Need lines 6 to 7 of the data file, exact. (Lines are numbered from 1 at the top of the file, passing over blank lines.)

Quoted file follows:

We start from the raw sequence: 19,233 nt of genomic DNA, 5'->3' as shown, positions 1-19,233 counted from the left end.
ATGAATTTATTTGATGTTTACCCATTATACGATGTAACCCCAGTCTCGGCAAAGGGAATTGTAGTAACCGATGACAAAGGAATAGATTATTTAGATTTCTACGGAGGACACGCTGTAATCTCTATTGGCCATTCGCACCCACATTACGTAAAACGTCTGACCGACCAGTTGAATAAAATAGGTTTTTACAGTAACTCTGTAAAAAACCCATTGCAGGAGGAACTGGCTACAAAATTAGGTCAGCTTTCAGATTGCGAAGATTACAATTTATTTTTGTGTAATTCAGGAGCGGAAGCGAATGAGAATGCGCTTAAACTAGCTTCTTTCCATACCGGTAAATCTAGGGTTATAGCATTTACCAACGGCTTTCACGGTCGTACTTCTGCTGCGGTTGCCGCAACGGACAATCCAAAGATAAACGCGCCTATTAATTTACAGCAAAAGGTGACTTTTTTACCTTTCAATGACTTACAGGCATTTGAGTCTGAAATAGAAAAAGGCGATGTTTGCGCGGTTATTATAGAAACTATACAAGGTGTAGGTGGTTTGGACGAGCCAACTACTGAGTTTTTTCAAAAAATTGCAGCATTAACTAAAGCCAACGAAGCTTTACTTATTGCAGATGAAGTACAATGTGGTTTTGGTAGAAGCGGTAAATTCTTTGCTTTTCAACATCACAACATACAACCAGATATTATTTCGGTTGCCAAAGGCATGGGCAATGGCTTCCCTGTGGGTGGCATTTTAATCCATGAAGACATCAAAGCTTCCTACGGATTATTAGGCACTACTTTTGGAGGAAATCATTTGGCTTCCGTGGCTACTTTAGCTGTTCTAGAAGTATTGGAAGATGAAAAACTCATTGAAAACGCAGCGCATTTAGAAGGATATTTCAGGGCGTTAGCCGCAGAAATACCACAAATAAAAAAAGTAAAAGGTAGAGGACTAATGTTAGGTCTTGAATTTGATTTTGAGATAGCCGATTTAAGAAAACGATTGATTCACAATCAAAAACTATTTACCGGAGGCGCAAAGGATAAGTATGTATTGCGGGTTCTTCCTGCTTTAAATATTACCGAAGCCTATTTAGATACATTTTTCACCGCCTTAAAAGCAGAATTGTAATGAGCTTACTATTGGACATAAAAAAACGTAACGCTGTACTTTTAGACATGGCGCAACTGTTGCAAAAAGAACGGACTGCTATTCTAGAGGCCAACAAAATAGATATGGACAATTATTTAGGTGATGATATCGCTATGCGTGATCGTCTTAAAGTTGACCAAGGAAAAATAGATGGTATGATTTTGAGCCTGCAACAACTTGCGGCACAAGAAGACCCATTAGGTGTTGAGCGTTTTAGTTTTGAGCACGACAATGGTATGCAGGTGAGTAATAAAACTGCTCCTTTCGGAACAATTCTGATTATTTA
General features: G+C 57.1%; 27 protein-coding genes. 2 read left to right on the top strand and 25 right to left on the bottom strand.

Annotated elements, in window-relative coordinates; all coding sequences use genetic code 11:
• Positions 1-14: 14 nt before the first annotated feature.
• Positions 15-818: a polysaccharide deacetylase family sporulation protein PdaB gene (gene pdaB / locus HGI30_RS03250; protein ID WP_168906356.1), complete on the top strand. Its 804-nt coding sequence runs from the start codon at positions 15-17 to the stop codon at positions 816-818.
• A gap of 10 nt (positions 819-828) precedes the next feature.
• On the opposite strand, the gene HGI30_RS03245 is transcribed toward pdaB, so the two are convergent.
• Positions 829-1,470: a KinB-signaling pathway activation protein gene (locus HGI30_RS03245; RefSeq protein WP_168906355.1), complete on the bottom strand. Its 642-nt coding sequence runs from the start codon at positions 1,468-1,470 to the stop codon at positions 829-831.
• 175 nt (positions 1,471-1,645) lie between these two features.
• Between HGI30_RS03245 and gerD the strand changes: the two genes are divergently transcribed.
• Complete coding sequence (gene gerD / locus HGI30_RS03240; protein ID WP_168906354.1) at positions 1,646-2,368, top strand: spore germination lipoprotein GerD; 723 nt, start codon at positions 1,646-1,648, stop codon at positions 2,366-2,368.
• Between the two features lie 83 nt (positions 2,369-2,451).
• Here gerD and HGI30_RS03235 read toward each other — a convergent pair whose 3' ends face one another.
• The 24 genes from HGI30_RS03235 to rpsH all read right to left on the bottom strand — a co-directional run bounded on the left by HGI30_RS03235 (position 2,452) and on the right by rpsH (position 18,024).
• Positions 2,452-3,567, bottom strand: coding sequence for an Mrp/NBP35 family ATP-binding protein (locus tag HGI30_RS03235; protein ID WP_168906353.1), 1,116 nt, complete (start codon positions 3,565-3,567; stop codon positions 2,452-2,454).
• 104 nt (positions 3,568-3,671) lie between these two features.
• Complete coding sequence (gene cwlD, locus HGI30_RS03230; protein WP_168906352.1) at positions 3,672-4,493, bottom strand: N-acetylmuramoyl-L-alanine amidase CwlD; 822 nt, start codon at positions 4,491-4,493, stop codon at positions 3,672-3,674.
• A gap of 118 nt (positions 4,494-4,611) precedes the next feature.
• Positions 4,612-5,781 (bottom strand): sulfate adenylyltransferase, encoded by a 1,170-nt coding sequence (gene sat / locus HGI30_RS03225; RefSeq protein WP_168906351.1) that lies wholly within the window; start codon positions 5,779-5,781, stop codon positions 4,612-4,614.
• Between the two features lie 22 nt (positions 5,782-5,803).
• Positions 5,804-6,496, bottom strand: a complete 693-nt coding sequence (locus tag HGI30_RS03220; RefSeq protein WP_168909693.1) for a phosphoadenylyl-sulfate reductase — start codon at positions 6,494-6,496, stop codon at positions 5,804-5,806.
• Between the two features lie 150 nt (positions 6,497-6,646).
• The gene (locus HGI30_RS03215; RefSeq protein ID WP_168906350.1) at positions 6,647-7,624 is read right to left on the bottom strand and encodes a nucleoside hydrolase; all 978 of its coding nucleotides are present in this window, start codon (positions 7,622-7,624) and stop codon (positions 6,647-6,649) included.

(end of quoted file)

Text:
• Positions 15-818: a polysaccharide deacetylase family sporulation protein PdaB gene (gene pdaB / locus HGI30_RS03250; protein ID WP_168906356.1), complete on the top strand. Its 804-nt coding sequence runs from the start codon at positions 15-17 to the stop codon at positions 816-818.
• A gap of 10 nt (positions 819-828) precedes the next feature.